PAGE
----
Mara Cerqueiro Bybrant - Coeliac Disease in Children and Adolescents with Type 1 Diabetes: Screening, Diagnosis and Prevalence
Hello and congratulations to your PhD,
People at the Department of Women’s and Children’s Health and others are interested to know a little more about your work.
What is your thesis about?
My doctoral thesis is about children and adolescents with two diseases: type 1 diabetes (T1D) and coeliac disease (CD). Both diseases are two very common chronic autoimmune diseases in childhood. The thesis compiles and discusses the results of four original research studies with regard to screening methods, diagnostic procedures and the prevalence of CD in Swedish children with T1D.
Which is the most important key result?
The prevalence of CD in children and adolescents with T1D in Sweden was shown to be one of the highest in the world: every tenth child and adolescent with T1D in Sweden also had CD! Unlike the general population, Children with T1D were not affected by different gluten intake recommendations in infancy, during the so called Swedish CD epidemic, the prevalence was high both during and after the epidemic. Regarding diagnostic procedures: genetic testing with HLA was only useful in identifying the T1D population that was not at-risk of developing CD. We recommend repeated CD screening in children with T1D and we also suggested that guidelines for diagnosing CD in screened children should similarly apply to children with T1D, with regard to when biopsies can be avoided.
Is there something else you would like to add? Maybe something that surprised you during your PhD student journey?
I started the studies when there was no Swedish or international consensus about screening for CD in children and adolescents with T1D. The screening methods that were available internationally were certainly getting better, with more accurate tests and better techniques for taking biopsies.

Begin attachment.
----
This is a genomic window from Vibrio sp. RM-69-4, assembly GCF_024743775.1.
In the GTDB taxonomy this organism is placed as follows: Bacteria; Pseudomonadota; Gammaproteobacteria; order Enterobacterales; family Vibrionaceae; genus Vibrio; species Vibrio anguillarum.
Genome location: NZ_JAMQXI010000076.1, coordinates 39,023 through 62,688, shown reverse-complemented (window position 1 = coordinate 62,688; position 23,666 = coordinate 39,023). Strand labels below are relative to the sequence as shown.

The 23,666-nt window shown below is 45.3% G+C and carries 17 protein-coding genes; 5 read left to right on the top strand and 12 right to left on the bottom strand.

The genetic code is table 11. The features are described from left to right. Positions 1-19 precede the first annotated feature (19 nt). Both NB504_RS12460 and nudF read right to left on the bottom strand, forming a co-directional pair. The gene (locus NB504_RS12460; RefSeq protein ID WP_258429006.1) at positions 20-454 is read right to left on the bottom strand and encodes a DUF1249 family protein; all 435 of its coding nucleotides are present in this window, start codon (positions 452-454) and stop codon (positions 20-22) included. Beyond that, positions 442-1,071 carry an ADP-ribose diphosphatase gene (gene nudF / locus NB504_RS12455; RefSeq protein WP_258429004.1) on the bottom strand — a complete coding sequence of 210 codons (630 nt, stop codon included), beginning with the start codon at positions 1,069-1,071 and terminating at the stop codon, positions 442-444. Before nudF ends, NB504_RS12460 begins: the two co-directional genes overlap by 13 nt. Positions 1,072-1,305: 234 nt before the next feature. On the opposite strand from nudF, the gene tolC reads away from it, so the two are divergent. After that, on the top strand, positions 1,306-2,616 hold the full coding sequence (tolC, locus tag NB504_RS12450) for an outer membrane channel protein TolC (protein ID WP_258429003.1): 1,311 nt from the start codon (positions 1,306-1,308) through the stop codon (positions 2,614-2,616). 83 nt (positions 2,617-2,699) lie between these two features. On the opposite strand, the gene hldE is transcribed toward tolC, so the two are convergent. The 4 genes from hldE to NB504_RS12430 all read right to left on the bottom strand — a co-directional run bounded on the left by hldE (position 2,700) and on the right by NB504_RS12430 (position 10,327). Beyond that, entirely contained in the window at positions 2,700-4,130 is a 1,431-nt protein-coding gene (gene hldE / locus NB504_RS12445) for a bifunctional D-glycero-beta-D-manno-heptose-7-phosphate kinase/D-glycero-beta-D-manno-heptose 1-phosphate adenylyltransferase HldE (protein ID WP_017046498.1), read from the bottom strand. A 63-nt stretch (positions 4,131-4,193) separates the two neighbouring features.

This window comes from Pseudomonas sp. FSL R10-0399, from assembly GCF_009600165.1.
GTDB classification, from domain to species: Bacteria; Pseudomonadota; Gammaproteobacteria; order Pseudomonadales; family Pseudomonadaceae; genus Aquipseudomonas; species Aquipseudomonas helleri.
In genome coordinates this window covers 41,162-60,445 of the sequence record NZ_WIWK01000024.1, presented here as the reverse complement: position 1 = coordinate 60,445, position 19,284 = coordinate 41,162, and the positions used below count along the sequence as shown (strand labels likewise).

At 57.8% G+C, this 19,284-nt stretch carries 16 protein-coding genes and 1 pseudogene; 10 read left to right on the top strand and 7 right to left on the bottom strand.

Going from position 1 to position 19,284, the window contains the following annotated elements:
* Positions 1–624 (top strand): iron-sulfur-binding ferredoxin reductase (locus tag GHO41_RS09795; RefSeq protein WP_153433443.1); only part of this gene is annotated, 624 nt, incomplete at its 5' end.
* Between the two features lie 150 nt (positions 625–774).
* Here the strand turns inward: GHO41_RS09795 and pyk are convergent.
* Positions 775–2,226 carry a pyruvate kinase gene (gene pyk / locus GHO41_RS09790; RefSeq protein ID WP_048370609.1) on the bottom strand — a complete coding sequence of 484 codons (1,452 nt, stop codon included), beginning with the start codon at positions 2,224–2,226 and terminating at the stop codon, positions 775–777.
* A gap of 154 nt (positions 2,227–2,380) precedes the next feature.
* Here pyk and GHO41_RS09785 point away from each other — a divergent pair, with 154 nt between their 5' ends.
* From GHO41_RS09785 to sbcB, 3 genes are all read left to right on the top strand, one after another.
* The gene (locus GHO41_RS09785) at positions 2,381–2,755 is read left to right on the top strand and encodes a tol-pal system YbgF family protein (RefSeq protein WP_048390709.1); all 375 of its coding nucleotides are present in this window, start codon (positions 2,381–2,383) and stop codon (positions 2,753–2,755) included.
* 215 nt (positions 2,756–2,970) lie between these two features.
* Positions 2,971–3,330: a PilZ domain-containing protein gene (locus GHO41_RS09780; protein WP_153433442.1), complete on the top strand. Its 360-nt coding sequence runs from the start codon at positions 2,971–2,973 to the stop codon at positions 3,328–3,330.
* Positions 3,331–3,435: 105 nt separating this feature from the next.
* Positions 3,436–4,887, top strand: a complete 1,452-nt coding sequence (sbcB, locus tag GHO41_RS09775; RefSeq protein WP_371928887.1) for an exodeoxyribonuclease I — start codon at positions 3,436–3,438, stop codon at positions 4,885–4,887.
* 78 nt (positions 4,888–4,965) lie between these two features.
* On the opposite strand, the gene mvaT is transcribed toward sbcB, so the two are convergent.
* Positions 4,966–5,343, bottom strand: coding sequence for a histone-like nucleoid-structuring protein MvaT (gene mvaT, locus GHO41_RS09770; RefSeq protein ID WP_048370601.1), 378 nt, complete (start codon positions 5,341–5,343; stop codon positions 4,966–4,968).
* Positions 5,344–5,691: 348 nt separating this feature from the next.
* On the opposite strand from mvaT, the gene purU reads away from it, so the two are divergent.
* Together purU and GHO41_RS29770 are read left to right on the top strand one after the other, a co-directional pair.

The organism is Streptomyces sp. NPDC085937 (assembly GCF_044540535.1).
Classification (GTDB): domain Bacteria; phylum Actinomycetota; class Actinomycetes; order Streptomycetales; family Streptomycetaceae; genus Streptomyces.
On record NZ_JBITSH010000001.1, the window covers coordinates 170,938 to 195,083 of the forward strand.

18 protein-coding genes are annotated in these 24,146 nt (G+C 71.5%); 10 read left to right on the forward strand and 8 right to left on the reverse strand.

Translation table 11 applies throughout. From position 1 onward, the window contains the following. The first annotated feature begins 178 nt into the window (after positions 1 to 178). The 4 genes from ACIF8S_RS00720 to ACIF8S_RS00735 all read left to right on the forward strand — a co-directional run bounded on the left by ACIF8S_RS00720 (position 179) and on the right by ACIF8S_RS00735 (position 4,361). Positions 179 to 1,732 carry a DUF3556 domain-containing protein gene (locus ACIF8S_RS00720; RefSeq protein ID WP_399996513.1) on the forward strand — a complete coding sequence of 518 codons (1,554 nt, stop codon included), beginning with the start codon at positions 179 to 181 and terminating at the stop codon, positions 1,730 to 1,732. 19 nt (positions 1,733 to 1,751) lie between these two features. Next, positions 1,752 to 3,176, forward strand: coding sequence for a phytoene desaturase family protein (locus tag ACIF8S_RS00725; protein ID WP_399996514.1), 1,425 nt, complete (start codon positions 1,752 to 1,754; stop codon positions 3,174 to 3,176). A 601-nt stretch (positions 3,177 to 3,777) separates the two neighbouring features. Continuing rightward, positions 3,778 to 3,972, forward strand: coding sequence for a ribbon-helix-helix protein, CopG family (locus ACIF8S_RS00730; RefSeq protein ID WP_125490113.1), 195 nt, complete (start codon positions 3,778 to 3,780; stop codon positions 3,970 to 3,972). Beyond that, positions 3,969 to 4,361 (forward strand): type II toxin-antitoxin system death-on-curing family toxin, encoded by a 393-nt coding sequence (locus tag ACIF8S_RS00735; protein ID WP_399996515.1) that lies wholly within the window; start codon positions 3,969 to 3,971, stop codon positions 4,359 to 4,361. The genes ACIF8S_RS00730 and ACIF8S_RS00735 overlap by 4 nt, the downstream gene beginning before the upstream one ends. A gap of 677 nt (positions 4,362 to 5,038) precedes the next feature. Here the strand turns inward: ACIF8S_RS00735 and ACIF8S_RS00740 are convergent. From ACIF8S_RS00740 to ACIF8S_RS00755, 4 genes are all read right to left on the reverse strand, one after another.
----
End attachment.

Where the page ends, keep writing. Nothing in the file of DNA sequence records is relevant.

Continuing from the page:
Despite this, concerns had been highlighted about providing additional diagnoses of CD to children who already had T1D and this situation had led to comprehensive discussions by paediatric endocrinologists and gastroenterologists. It was against this background that I approached the research field of CD in T1D and came to play an active role in the design and execution of the studies included in my thesis. A decade of work, during which our results really made a difference in clinical practice.
How can this new knowledge contribute to improve women’s and children’s health?
When our first results were presented in our clinic, then in national and thereafter in international congress, showing a high prevalence of biopsy-proven CD in children with T1D, but also a doctors-delay in the diagnosis, both pediatric gastroenterologist and endocrinologist started to take the importance of screening T1D children into account. Consequently, together with the knowledge brought by other studies showing similar results and confirming that CD treatment do not make T1D worst, there was a paradigm shift: Screening for CD in the T1D pediatric population is the gold standard of national and international guidelines nowadays! The way for the CD screening and the diagnosis has been improved as well, and we suggest that biopsies are not necessary in some special cases. This approach is already acquired in the national CD guideline, and we hope it can also be added into international guidelines in the future.
Thank you very much Mara and good luck in the future.